Abstract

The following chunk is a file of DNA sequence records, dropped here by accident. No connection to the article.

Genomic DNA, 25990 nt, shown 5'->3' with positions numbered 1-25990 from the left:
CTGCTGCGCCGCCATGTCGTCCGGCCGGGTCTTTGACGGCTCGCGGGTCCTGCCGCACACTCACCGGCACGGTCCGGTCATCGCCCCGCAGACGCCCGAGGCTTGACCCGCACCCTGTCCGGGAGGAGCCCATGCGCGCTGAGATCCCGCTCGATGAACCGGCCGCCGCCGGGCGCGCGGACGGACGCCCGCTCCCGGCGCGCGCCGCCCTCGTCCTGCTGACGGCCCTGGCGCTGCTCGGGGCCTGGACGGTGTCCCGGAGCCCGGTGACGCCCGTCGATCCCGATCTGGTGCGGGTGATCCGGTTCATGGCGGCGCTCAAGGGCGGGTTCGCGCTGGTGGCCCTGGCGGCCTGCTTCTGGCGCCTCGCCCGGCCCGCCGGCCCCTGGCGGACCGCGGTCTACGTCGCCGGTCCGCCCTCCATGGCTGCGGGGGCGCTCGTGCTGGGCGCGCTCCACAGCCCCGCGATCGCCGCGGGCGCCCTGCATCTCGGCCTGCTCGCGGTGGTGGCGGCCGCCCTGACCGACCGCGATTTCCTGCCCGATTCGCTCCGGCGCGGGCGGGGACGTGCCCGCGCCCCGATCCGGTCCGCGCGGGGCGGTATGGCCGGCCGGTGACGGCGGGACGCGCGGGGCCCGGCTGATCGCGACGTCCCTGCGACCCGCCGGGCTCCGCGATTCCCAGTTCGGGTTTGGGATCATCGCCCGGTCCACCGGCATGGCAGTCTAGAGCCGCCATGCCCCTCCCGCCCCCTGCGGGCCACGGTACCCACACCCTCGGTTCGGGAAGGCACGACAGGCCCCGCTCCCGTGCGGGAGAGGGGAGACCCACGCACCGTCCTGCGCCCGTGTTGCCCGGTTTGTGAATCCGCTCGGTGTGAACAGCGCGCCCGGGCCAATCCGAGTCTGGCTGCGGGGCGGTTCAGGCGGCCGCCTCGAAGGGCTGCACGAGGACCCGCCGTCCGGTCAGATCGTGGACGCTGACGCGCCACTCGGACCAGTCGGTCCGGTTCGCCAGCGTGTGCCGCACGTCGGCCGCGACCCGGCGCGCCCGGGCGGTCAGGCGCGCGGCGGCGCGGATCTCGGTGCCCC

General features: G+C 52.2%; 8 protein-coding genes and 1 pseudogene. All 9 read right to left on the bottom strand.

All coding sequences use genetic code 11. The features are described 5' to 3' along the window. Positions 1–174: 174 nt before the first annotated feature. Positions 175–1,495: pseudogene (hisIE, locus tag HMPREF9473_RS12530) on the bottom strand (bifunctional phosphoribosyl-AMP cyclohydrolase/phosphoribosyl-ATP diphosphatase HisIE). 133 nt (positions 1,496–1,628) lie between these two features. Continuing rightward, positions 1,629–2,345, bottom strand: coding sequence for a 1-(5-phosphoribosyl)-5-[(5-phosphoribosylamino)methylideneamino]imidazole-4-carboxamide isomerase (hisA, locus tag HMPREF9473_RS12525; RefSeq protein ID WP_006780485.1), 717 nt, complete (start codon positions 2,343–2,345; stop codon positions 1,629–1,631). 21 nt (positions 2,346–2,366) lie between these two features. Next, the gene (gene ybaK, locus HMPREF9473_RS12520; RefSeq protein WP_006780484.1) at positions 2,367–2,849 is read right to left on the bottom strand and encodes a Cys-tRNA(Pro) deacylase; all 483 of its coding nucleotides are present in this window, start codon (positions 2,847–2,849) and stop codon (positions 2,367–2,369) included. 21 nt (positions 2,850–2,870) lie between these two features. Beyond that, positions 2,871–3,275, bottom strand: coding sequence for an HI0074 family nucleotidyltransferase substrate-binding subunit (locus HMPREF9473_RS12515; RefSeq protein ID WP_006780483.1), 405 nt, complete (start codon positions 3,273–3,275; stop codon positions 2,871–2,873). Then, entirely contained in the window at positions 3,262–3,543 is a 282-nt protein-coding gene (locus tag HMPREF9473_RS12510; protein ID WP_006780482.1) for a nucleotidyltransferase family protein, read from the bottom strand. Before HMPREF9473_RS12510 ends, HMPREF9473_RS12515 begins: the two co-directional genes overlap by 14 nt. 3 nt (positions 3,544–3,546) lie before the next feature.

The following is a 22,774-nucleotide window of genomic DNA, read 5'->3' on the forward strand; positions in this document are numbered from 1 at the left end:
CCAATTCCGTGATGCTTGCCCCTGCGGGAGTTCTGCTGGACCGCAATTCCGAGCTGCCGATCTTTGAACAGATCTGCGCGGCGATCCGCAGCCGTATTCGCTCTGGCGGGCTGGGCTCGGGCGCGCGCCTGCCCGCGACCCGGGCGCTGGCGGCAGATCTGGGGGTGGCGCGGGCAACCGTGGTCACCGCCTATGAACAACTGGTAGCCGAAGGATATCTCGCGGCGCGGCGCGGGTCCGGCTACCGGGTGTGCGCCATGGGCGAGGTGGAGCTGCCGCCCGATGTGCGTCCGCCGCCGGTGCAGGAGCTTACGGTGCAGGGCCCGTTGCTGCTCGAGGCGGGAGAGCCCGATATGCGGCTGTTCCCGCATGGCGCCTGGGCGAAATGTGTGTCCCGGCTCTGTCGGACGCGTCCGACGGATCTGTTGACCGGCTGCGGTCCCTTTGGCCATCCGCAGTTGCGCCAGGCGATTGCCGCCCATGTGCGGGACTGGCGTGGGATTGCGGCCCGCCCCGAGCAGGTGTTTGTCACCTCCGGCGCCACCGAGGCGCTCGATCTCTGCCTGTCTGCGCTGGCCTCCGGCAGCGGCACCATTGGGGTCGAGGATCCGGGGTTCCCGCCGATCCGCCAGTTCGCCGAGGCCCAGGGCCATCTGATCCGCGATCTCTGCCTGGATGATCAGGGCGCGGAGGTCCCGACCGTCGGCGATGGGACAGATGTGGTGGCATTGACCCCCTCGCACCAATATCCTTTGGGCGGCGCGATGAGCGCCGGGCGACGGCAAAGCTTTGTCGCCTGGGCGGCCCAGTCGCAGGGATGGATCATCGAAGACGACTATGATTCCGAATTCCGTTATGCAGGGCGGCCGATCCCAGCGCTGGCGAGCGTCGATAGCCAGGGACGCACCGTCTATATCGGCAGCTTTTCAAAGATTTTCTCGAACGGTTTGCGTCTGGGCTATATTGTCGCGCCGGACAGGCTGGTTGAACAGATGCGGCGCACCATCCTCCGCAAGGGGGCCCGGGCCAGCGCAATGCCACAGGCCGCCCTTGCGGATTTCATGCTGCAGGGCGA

Using the assignment of students to schools as our leading example, we study many-to-one two-sided matching markets without transfers. Students are endowed with cardinal preferences and schools with ordinal ones, while preferences of both sides need not be strict. Using the idea of a competitive equilibrium from equal incomes (CEEI, Hylland and Zeckhauser (1979)), we propose a new mechanism, the Generalized CEEI, in which students face different prices depending on how schools rank them. It always produces fair (justified-envy-free) and ex ante efficient random assignments and stable deterministic ones with respect to stated preferences. Moreover, if a group of students are top ranked by all schools, the G-CEEI random assignment is ex ante weakly efficient with respect to students' welfare. We show that each student's incentive to misreport vanishes when the market becomes large, given all others are truthful. The mechanism is particularly relevant to school choice since schools' priority orderings can be considered as their ordinal preferences. More importantly, in settings where agents have similar ordinal preferences, the mechanism's explicit use of cardinal preferences may significantly improve efficiency. We also discuss its application in school choice with affirmative action such as group-specific quotas and in one-sided matching.